The river Wear, where John Lambton supposedly caught the monster, does really run through Durham County. The hill mentioned in the legend as the creatures resting place is said to be either Penshaw Hill or Worm Hill. Penshaw Hill, which is topped by a replica of a Greek doric temple built to honor the first Earl of Durham, is often pictured in modern drawings of the worm. This is an anachronism, as the temple wasn't built until 1844, several centuries after the legendary monster was dead. More likely the actual hill involved in the story is Worm Hill located several miles away. It is said that for many years afterwards the marks the worm made while wrapped around that hill could be seen by those passing by.

The final portion of the story involves the curse. Did nine generations of Lambtons die violent deaths? At least some of them may have. Given that the Lambtons were involved in such actions as the English Civil War, however, a premature end to their lives doesn't seem all that unlikely. The curse may also have been self-fulfilling: It is said that by the ninth generation one Lambton slept with a horse whip by his bedside to defend himself in fear that his servants might take actions to make the curse come true.

Unfortunately, all this circumstantial evidence doesn't add up to the worm legend being based in reality. Indeed, the story has all the earmarks of a good yarn including a morality lesson - you should go to church on Sunday, not go fishing. Parts of it also mirror other tales. The command the witch gives to kill the first living thing seen after victory sounds a lot like the story of Jephthah from the Bible. Jephthah promised God that in return for his victory he would make a burnt sacrifice of the first living thing that greeted him on his return to his home. Unfortunately he was not met by a goat or lamb, but by his teenage daughter. Unlike John Lambton, however, Jephthah kept his vow.

The worm song as done for the Ken Russell movie.

The Worm in Story and Song

The fact that the tale isn't true hasn't discouraged people from telling it over and over in different ways. In 1867, C.M. Leumane wrote a folk song about the worm. Many variations of the basic song are still sung throughout the region. One version starts:



One Sunday mornin' Lambton went A-fishing in the Wear;

An' caught a fish upon he's hook He thought looked very queer.

But what kind of fish it was Young Lambton couldn't tell-

He didn't want to carry it, So he threw it down a well…

In 1911, Bram Stoker, the Anglo-Irish novelist that also wrote Dracula, penned The Lair of the White Worm, based on the Lambton legend. Stoker, who spent most of his professional life as the business manager of the Lyceum Theatre, earned addition money by writing books. His position with the theatre took him on tour throughout the world and allowed him to collect legends and folktales which he worked into his novels. While Lair of the White Worm is considered one of Stoker's lessor works (and his last- he would die the following year) it does reflect much of the Lambton Worm legend within its pages.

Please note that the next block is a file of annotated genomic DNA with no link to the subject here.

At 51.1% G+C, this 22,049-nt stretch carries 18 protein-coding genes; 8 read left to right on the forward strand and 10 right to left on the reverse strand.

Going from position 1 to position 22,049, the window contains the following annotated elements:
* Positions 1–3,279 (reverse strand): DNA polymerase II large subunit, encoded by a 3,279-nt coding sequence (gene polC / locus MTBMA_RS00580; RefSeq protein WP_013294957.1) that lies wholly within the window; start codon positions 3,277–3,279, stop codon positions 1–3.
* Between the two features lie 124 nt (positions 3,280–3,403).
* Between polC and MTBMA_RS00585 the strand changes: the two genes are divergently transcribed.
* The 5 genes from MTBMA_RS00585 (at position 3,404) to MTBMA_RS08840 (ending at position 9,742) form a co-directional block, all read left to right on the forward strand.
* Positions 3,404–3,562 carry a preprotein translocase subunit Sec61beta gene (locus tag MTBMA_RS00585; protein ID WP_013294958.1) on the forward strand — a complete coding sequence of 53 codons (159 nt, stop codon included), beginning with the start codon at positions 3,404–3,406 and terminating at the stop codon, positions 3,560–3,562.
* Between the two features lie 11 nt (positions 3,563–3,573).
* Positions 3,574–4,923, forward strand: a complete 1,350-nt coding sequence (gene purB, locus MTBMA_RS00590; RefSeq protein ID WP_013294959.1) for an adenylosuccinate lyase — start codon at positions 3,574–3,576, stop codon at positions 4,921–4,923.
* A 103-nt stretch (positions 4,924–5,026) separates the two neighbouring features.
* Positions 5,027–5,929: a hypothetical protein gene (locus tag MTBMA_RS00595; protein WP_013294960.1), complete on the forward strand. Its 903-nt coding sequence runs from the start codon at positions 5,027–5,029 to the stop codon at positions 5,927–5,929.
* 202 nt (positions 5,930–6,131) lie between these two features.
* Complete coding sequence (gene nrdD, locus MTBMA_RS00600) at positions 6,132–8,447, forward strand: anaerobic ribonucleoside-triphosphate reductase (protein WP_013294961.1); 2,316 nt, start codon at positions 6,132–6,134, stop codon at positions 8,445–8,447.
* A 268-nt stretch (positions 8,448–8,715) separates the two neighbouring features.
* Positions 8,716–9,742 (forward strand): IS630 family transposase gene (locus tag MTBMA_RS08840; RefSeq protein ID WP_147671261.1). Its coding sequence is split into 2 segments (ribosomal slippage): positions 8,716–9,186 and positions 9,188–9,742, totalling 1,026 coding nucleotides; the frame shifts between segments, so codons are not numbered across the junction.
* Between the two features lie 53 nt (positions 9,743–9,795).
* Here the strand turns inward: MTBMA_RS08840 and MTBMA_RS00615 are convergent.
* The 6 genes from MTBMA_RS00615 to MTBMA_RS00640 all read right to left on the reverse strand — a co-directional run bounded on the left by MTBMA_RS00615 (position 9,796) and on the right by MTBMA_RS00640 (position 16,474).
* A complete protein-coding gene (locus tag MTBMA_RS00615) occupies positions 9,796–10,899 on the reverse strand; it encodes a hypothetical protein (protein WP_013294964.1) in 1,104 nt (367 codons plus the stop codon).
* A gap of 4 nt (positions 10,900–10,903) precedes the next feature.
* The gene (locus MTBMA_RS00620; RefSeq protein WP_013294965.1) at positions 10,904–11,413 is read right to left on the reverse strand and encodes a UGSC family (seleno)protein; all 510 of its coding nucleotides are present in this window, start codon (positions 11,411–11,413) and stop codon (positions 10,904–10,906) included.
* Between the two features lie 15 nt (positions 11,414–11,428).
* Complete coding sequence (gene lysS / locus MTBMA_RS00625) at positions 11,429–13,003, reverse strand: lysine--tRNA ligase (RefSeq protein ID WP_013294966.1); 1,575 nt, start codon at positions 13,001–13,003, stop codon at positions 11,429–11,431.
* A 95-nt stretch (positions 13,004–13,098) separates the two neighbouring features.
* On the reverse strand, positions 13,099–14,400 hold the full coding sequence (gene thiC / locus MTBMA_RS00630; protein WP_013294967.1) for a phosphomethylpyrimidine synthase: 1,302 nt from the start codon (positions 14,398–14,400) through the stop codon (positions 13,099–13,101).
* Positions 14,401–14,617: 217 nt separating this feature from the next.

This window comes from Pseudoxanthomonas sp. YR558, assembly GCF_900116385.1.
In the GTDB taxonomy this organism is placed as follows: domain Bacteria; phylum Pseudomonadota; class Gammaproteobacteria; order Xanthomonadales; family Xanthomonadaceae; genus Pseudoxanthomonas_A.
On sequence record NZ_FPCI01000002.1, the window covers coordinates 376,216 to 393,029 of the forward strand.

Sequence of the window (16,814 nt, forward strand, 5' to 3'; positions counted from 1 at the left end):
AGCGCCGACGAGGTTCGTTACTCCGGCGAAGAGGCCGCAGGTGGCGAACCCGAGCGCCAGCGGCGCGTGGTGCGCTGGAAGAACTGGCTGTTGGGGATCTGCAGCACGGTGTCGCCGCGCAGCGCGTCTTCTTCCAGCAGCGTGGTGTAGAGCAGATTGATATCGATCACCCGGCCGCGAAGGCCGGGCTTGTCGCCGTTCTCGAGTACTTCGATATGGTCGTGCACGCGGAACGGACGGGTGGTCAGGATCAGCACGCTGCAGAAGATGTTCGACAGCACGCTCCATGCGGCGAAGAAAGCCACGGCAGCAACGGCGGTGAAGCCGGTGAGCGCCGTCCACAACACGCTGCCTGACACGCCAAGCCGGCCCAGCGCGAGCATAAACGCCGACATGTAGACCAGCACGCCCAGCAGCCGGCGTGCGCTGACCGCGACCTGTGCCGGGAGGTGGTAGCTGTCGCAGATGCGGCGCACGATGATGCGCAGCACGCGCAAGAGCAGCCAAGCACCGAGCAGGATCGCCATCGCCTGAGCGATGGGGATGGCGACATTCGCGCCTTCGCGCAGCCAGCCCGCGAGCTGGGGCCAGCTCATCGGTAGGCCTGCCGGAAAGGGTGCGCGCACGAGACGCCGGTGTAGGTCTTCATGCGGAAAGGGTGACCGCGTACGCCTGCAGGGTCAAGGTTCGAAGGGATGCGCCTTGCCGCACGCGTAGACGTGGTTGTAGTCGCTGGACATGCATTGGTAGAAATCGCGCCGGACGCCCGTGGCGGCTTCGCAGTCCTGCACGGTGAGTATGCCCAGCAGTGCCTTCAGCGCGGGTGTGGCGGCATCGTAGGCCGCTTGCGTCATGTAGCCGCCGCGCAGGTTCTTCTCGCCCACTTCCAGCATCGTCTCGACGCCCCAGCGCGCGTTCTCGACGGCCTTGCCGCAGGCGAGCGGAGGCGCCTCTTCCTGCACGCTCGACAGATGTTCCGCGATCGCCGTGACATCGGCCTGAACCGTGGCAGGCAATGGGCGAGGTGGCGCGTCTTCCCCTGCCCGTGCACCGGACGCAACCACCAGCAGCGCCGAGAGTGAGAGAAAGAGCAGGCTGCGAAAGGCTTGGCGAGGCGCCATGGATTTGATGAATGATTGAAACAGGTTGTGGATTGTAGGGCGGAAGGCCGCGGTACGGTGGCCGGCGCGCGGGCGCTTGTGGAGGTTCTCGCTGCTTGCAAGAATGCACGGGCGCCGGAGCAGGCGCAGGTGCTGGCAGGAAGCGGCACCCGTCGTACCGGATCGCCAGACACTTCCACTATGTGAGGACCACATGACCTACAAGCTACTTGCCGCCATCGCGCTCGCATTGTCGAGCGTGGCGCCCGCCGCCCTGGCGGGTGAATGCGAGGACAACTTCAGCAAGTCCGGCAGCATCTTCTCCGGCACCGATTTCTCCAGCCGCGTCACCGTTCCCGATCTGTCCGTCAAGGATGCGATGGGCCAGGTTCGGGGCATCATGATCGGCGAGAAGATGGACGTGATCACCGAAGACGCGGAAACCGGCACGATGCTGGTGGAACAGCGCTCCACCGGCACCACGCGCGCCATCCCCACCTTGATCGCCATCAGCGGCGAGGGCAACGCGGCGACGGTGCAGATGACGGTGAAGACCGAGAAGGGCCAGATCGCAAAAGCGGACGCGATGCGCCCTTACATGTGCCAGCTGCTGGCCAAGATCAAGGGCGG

The spectacular Thor's cave was pictured as the ancient home of the great worm in Ken Russell's film. (Photograph by T Chalcraft released under Creative Commons ShareAlike License version 2.5)

In 1978 the story of the Lambton Worm became an opera written by Robert Sherlaw Johnson and Anne Ridler. A decade later the legend was again brought to the attention of the world when producer Ken Russell released his motion picture version of the Stoker book: The Lair of the White Worm starred a young Hugh Grant as the aristocratic descendant of the legendary Lambton hero (whose name had been changed for the film to John Dampton). Grant's character finds himself in trouble when he discovers that the giant worm from the myth really isn't quite dead but living under his estate. Russell's script is partly based on Stoker's book but also draws heavily directly from the legend. The folksong by Leumane also finds its way into the movie belted out by a rural rock band. The motion picture is notable for its use of picturesque locations throughout England including Knebworth house, the Victorian residence of novelist Edward Bulwer-Lytton and Thor's Cave, a natural wonder that doubles as the lair of the great white worm.

It is still possible to visit County Durham and see some of the places connected to the legend: Lambton Castle, Penshaw Temple, and Worm Hill as well as others. If you travel there, however, it might be wise to avoid fishing in the river Wear on Sunday mornings.

Copyright 2007 Lee Krystek. All Rights Reserved.